Andrew and I were asked to speak to a group of new recruits at our agency this weekend .  You know, break in the fresh foster parent meat.  We joined the group at the end of their last MAPP training class to share a little bit of our story, discuss some of the challenges (especially the unexpected ones!) of foster parenting and to give the group some insight into therapeutic foster care which is pretty foreign to most folks.

We talked a lot, we always do, about many things.   But I didn’t really talk about something that has been, particularly at this moment in our journey, very difficult for me – the ‘starting in the middle’-ness of fostering.  I feel as though I have picked up a great novel, perhaps War and Peace, only to begin reading on page 347  of 1498 (or whatever it is).

I have been dumped into the drama  well past the starting point.  In addition to the sense of disorientation that comes from knowing that there is a whole lot that I do not know and may well never know, there is a sense of helplessness that comes from knowing that because I missed the beginning, I am going to be clueless, and make a whole lot of stupid assumptions and corresponding missteps from now until this fine story ends.  Of course,  I understand that all parents make mistakes – that is just a human thing to do.

But it feels different.  The fear of these future errors,  looming somewhere in the distance, coupled with my very complicated feelings about Blitzen’s family of origin, have created a great and genuine sadness in me. To have been there at the beginning, not only to know, to learn, and to understand but also to have witnessed the many early, wonderful moments of Blitzen-ness, what a magnificent gift that would have been.  But alas, I am here on page 399, slowly working my way through, trying to pick up on the context clues and figure it out as I go along.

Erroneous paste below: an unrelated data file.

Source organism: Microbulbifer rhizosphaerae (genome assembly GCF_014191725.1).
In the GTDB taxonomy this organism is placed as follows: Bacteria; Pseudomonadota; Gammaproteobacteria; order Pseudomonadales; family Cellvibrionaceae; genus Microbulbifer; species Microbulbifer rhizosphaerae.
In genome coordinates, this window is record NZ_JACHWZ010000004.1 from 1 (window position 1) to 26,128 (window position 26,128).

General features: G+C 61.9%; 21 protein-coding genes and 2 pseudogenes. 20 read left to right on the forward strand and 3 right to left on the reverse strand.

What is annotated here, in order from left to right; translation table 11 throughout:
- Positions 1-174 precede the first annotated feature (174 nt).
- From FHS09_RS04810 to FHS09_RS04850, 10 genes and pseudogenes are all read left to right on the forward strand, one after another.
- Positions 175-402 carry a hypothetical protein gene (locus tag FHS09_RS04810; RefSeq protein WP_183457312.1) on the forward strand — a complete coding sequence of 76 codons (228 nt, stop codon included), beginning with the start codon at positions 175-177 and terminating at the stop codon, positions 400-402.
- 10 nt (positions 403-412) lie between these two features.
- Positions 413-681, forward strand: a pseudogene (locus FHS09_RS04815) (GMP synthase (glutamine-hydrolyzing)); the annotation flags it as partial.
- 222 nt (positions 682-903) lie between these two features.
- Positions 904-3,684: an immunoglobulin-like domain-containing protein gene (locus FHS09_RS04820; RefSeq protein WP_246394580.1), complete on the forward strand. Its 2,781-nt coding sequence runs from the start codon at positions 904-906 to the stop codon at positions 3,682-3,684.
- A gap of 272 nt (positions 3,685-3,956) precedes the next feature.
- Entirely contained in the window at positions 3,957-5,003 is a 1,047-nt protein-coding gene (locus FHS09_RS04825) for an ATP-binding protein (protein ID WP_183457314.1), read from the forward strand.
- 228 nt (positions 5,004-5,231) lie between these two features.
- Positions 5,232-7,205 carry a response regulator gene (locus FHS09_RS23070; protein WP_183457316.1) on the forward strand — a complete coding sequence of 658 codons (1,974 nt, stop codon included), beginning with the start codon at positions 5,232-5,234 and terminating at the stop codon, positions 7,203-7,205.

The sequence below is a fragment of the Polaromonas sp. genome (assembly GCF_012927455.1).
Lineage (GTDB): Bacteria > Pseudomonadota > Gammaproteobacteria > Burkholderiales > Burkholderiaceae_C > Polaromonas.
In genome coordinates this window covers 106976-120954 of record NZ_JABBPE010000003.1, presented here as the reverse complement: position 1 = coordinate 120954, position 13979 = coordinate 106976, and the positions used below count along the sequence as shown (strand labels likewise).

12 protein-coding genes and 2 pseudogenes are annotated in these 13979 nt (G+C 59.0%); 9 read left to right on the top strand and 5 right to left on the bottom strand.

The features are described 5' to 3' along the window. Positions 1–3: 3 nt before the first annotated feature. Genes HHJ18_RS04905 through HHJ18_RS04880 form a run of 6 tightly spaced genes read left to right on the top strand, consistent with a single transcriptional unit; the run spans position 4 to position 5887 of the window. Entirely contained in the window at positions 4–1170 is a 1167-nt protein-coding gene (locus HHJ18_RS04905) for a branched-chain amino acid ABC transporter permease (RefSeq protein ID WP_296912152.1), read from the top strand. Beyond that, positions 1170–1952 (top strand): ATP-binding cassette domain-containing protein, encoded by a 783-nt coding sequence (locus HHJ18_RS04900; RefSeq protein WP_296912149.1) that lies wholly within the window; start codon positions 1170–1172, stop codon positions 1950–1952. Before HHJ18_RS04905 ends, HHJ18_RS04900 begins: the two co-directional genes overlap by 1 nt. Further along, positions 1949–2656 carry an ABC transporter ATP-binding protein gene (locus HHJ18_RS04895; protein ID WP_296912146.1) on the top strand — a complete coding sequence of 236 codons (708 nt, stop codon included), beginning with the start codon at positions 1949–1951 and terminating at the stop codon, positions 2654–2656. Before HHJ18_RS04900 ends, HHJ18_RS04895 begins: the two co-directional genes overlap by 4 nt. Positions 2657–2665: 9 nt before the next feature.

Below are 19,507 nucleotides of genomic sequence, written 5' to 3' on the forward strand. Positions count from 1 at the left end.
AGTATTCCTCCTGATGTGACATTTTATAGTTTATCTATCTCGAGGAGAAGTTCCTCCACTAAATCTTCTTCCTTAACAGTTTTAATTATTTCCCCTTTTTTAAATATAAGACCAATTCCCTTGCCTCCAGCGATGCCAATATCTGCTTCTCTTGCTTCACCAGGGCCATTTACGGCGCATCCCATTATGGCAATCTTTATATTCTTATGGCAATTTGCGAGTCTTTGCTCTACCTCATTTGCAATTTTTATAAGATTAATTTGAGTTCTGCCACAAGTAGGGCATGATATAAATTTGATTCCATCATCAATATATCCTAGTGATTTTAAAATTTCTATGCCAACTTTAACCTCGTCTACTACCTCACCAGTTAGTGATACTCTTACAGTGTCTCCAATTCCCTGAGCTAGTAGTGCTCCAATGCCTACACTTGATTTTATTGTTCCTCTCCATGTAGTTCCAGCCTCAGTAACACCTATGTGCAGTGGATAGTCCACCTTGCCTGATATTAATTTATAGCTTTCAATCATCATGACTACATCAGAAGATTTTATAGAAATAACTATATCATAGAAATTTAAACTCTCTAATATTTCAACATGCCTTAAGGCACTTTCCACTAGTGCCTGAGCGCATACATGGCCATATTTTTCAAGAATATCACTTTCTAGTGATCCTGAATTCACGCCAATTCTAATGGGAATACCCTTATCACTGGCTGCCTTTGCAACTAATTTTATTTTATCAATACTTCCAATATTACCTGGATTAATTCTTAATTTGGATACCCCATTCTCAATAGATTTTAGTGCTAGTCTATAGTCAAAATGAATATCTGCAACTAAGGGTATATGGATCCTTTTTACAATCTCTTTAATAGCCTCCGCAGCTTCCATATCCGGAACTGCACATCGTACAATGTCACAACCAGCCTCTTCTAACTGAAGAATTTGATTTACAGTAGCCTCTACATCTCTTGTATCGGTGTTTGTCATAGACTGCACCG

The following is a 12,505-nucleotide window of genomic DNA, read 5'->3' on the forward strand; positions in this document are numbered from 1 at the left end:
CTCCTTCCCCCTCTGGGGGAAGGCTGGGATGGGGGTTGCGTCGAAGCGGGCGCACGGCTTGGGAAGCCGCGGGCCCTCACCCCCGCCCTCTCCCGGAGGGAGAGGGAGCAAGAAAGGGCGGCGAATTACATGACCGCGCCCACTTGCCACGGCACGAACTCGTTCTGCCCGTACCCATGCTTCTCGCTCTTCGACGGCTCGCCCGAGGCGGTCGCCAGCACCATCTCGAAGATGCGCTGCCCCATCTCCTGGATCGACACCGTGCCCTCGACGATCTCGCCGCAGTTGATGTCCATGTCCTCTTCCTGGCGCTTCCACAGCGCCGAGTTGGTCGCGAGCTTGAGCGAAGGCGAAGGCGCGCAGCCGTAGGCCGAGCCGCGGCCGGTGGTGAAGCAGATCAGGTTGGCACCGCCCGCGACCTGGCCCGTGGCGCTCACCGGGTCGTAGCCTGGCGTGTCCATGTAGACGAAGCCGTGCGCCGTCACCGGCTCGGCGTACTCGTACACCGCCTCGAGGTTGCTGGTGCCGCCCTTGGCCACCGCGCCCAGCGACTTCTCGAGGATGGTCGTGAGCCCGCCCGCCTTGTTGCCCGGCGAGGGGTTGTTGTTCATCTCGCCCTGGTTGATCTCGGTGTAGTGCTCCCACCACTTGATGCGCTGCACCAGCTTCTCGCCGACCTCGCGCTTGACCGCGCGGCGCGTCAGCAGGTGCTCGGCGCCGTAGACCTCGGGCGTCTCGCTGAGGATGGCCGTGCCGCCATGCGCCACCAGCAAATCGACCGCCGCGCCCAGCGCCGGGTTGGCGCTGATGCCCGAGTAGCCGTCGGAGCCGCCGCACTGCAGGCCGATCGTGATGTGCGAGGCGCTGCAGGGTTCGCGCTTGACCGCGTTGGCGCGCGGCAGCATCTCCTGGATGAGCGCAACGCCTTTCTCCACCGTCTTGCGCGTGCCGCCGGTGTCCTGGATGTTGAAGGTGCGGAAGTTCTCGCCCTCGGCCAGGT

Hair

Blitzen woke up sobbing and screaming at 1:00 this morning. “I hate my hair.  Why won’t it stay straight?  Why does it have to be ugly?  I want straight, beautiful hair. Andrew, you don’t know anything about girls or hair.  You don’t know how to take care of me.  Fix it, Andrew!”

Blitzen wants straight hair.  White hair.  Disney princess hair.  The first week we met her, she called us to the tv: “Look at these girls — they have pretty hair just like me!” One was blond, one was red-headed, both had long straight flowing hair.

Fast forward to yesterday.  Blitzen’s hair had been in braids for a few weeks.  She went to the salon to get de-braided, and got her hair blown out.  Yesterday afternoon her hair was straight as Barbie’s.  We worked to cover her hair before she went to sleep, but I didn’t tie the scarf around her head right and she woke up 1:00 am with her hair back to normal: curly, gorgeous and alive.  She was furious that she didn’t look like Taylor Swift or Beyonce, and furious at me for causing the problem.

Our struggles with hair don’t make the blog much, in part because they’re obvious to the point of cliche.  Of course a black girl growing up in a patriarchal, white-dominant society that objectifies and blames her is going to have internalized racial inferiority and a complex, oversized relationship with her body and hair.  Of course that relationship will be intensified by the identity issues that come with loving both your black family and your white foster family, plus the rage and pain that come from witnessing abuse.  Frankly it’s a wonder that Blitzen giggles as often as she does.

Sadly, I play my role in this cliche: the oblivious, naive, not-so-bright well-meaning white man with an intellectual interest in racism and sexism and a bookshelf full of literature.  Today, in my sleep-deprived state, prodded by two hours of tears from a loved one who’s educating me, I feel the pain caused by white supremacy.  Tomorrow, I’ll have the privilege to intellectualize it again.

In this rare moment of being human, here’s some of what I feel.  I’m pissed that women are defined first and inevitably by the way they look. I’m pissed that Blitzen will spend her life comparing herself to a standard of beauty built and perpetuated by northern European white men.  I’m pissed that Blitzen will be exoticized, sexualized and othered before she can be listened to.  I’m pissed that Blitzen, who notices everything, get messages every day that tell her black people are thugs, criminals, bad students, bad parents, poor, dependent, superstitious, helpless and undeserving.

I’m pissed about the recordings in Blitzen’s head: “You’re not pretty.  You’re not smart.  You’re not lovable.  You’re not able to make it.”   Those are the voices of institutional racism, and they’re not from 1850, they’re in Blitzen’s head right now as she stands at the mirror with a hair dryer and a brush hoping that her hair turns straight.